GILLETTE, NJ - The dancers from Starstruck Dance Studio learned lessons in improvisation on July 18 when they performed in their annual end-of- year recital. Like most traditions and milestone events in our country right now, things ran quite differently than in years past.  Normally, the dancers’ backdrop is infused with colorful lights highlighting their leaps and turns.  However, because of restrictions related to Covid-19, their backdrop was a pastoral scene of bird-inhabited meadows, towering trees, and bright blue skies.  And thanks to the generosity of Wagner Farm Arboretum, the show did go on.

Wagner Farm Arboretum (WFA), was established in 2004 as a non-profit organization whose mission is to enrich, educate, and inspire the community by increasing environmental awareness and recreational opportunities. Formerly owned and operated by the Wagner Family as a dairy farm from 1917-1987, the land was purchased by Warren Township using Open Space Funding. Since the township requires Wagner Farm Arboretum to be a self-funded tenant, the non-profit raises operational monies through the sale of memberships, rental of garden plots, and their annual “Bright Nights” event that showcases illuminated carved pumpkins and a haunted barn. The funds support three environmentally friendly programs. 

The Community Garden is where members can nurture their green thumbs by growing organic vegetables and flowers in their personal rented garden plots. There’s also the Children’s Garden which serves as an outdoor classroom, inviting kids to learn about native plants, birds, and insects. The third garden, aptly named the Giving Garden, is seeded, grown, tended, and harvested by volunteers from early spring through autumn. The harvested vegetables are then donated to local food banks, kitchens, and missions to combat hunger.  In 2019, the Giving Garden yielded 6,000 pounds of produce used to help feed people in need. According to WFA Board President Jonathan Jeans, the organization which began with zero dollars, has grown into a space that accurately reflects the motto “The Garden State.”  Jeans' passion for organic gardening began in the 1960’s when he read the book “Stalking the Wild Asparagus.” Today, in addition to leading the volunteer- comprised WFA Board, he gardens and makes his own chokecherry jam.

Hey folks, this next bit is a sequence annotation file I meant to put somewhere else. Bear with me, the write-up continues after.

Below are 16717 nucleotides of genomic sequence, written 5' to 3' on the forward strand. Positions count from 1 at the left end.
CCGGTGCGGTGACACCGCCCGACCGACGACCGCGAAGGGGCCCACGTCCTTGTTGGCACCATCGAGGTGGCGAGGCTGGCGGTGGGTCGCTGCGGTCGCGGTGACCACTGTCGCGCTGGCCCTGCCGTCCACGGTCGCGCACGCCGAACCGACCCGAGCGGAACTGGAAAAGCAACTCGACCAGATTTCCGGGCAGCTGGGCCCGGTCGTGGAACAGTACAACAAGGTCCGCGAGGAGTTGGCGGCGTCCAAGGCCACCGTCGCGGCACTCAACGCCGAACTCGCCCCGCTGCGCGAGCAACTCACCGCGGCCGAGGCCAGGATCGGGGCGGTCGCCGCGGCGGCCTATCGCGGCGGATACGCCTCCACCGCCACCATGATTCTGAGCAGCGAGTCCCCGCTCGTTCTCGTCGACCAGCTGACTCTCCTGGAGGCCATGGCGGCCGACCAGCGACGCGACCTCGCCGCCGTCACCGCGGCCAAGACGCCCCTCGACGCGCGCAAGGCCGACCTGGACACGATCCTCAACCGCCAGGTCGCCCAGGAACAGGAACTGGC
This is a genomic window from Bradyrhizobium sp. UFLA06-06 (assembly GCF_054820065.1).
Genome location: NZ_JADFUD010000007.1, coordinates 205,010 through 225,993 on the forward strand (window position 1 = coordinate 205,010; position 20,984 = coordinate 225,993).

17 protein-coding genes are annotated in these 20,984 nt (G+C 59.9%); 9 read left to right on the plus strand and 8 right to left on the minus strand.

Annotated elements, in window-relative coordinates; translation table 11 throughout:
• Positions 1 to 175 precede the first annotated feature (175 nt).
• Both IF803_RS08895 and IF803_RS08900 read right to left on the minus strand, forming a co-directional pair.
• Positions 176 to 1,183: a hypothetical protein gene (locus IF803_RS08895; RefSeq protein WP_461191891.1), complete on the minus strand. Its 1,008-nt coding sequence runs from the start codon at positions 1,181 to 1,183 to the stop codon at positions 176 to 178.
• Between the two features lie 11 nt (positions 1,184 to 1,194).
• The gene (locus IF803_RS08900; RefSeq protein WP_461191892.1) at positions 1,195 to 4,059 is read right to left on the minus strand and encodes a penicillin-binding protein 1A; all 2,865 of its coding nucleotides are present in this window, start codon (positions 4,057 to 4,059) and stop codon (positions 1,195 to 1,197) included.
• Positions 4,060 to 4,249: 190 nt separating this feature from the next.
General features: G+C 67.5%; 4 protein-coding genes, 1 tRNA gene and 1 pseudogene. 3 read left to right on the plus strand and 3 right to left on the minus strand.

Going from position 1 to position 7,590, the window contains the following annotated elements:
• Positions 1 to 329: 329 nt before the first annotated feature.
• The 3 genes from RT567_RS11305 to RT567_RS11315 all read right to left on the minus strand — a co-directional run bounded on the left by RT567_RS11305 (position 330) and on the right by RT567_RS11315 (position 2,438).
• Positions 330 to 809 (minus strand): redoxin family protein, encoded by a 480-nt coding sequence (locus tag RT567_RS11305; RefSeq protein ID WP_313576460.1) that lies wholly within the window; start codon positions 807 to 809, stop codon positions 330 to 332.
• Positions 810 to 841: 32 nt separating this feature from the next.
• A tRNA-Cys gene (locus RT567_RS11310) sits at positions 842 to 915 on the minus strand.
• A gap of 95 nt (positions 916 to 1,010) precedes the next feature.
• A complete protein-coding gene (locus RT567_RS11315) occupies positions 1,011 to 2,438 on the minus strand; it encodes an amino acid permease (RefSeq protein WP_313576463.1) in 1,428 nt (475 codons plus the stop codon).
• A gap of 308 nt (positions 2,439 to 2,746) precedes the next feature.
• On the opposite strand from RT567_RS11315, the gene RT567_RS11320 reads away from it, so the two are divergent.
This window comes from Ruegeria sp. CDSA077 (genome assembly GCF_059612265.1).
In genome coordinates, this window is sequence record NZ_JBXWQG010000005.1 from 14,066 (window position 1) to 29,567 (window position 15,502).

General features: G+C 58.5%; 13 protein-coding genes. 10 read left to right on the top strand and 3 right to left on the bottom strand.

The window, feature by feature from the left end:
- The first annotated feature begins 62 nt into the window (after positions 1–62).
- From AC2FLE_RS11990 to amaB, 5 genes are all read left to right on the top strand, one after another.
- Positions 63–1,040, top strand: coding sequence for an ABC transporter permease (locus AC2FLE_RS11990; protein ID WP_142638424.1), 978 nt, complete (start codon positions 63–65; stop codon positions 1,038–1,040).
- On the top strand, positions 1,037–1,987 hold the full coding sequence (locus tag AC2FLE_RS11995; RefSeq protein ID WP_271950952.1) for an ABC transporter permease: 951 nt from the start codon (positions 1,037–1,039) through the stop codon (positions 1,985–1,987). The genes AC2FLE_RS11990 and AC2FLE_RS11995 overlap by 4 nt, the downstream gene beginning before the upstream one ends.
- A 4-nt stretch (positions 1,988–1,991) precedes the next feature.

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Jeans and fellow board member, Kat Britt were instrumental in making the end-of-year dance recital a reality for dancers, teachers, and family members of Starstruck Dance Studio. “We are so grateful to Wagner Farm Arboretum for allowing us the opportunity to showcase our dancers and celebrate their hard work this season,” said studio owner and Artistic Director, Nancina Bucci.  “We never gave up or gave in, to the challenges created by the pandemic.”  

Caia Rossi has been dancing at StarStruck Dance Studio since she was 3 years old. Now, a rising senior on the competitive dance team, she reflected on this year’s recital. Despite challenges which included outside temperatures in the 90’s and last minute choreography changes to accommodate social distancing guidelines, Rossi exclaimed, “We pulled it off and had to keep going.” When asked what lesson she took away from this unconventional recital staged on a former dairy farm, Rossi did not hesitate in her response… “The show must go on!”  

For graduating senior, Francesca Ellis, the recital marked an end to her 11-year experience as a Starstruck Dancer.  “It didn’t really hit me that it was my last time dancing for Starstruck, until the moment I grabbed my graduation cap used in my senior piece.” Dancing solo made her “swan song” performance all the more memorable. “After experiencing a cut-off senior year of all the things I loved, I was so grateful for Ms. Nancina and the rest of the Starstruck staff for giving their all in providing our recital.  We brought the stage outside… it was the perfect goodbye.”